As recovery is increased (typically through the use of a flowrestrictor or concentrate valve), with the resulting decrease inconcentrate flow, the concentration of solute in the concentrate streamincreases, resulting in increased osmotic pressure.
The vast majority of membrane element device and system failures occuras the result of membrane fouling. This fouling is usually the resultof one or more of the following mechanisms:
• Suspended solids in the feed stream resulting from improper feed water filtration.
• Precipitation of insoluble salts or oxides resulting from concentration effects within the membrane device.
• Biofilm resulting from microbiological activity.
These mechanisms cause the membrane surface to become coated withfouling materials that build up in layers. As the layer thicknessincreases, the flow rate across the membrane surface and immediatelyadjacent to it decreases, thereby encouraging more settling ofsuspended solids and increasing the fouling layer thickness – leadingto a vicious circle.
With nanofiltration and reverse osmosis membranes, which reject ioniccontaminants, fouling usually creates a phenomenon known as“concentration polarisation”. The fouling layers inhibit the freemovement of the feed stream away from the membrane surface, and assalts are rejected from the membrane, their concentration at thesurface is higher than in the bulk solution (that portion above thefouling layer).
Since ionic rejection is always a percentage of the salts’concentration at the surface of the membrane, the permeate qualitydecreases as a result of concentration polarisation. This phenomenonmay actually indicate the presence of foulants before a reduction inpermeate rate is detected. The increased salts’ concentration at themembrane surface also promotes precipitation of the salts whosesolubility limit is exceeded as a result of this phenomenon.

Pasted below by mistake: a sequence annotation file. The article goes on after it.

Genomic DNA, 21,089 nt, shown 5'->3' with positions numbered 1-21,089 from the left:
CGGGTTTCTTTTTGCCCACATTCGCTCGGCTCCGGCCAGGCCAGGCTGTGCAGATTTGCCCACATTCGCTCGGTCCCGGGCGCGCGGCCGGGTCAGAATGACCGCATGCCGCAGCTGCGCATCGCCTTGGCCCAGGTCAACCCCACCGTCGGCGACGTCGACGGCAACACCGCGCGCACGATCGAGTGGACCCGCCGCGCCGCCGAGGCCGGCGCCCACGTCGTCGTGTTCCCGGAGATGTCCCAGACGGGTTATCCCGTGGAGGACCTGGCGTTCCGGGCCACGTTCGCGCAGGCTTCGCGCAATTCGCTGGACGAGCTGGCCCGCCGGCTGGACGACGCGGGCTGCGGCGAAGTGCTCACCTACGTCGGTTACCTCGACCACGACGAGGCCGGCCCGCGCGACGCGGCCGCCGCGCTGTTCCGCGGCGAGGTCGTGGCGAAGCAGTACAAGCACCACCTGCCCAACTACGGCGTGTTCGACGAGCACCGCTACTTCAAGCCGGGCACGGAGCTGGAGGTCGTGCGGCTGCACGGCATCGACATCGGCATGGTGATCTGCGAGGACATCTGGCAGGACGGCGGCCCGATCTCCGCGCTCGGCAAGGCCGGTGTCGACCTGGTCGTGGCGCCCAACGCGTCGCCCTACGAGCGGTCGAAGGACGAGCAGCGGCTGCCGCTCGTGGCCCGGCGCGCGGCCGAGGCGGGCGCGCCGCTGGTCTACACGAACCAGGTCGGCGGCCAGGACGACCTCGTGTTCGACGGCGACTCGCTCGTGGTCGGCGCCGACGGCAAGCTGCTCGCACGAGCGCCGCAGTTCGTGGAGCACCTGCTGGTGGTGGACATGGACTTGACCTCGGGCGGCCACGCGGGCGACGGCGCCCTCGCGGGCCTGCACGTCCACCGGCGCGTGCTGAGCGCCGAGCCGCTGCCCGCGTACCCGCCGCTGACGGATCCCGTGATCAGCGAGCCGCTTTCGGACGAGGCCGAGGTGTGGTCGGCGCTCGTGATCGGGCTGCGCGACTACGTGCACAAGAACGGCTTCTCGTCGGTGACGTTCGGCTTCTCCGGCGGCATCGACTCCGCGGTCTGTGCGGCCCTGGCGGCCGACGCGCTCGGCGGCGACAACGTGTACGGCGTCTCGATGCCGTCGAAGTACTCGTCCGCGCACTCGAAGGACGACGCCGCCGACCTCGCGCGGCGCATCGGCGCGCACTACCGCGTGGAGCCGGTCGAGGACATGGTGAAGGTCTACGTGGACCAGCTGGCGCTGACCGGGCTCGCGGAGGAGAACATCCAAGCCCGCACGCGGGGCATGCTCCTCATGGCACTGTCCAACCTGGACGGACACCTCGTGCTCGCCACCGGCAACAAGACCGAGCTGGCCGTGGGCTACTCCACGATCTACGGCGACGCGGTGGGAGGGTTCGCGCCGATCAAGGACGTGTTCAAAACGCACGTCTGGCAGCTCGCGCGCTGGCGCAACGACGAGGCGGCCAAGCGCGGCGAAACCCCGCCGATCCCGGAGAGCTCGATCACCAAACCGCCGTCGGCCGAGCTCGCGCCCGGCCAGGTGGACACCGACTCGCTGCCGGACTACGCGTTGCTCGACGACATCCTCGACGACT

The advantage of operating systems at high recoveries is that thevolume of concentrate is small and the flow rate of the feed pump issmaller. The potential disadvantages are numerous:
• Higher concentration of contaminants can result in precipitation and greater propensity for fouling.
• In nanofiltration and reverse osmosis applications, the concentratedsalts will result in higher osmotic pressure, requiring a higherpressure pump and a more pressure resistant system.
• As higher recoveries reduce the quantity of concentrate to bedischarged, the higher concentration of this concentrate stream canitself present discharge problems.
In an ideal RO/NF system, all of the ionic contaminants to be removedare separated by the membrane and exit in the concentrate stream. Butin reality, no membrane is perfect in that it rejects 100% of thesolute on the feed side; this solute leakage is known as “passage”.Expressed as “percent passage”, the actual quantity of solute whichpasses through the membrane is a function of the concentration ofsolute on the feed side.
With reverse osmosis and nanofiltration, the concentration of salts onthe feed side is increased, and therefore, the actual quantity of saltspassing through the membrane also increases.
Many applications demand that, in addition to a minimum concentratevolume, the permeate quality be high enough for reuse. The “catch 22”predicament of permeate quality decreasing as recovery is increased canimpose design limitations. Additionally, the increased osmotic pressureresulting as recovery is increased also imposes a design limit.Generally, pumping pressures in excess of 1000psi (68 bar) areimpractical for most applications.
The design of an effective, economical residential drinking watersystem requires understanding of water chemistry, comprehension of theappropriate treatment technologies and the ability to assemble theminto the optimum total treatment configuration. Hopefully, this articlehas provided some insights into these.
© FoodBev Media Ltd 2024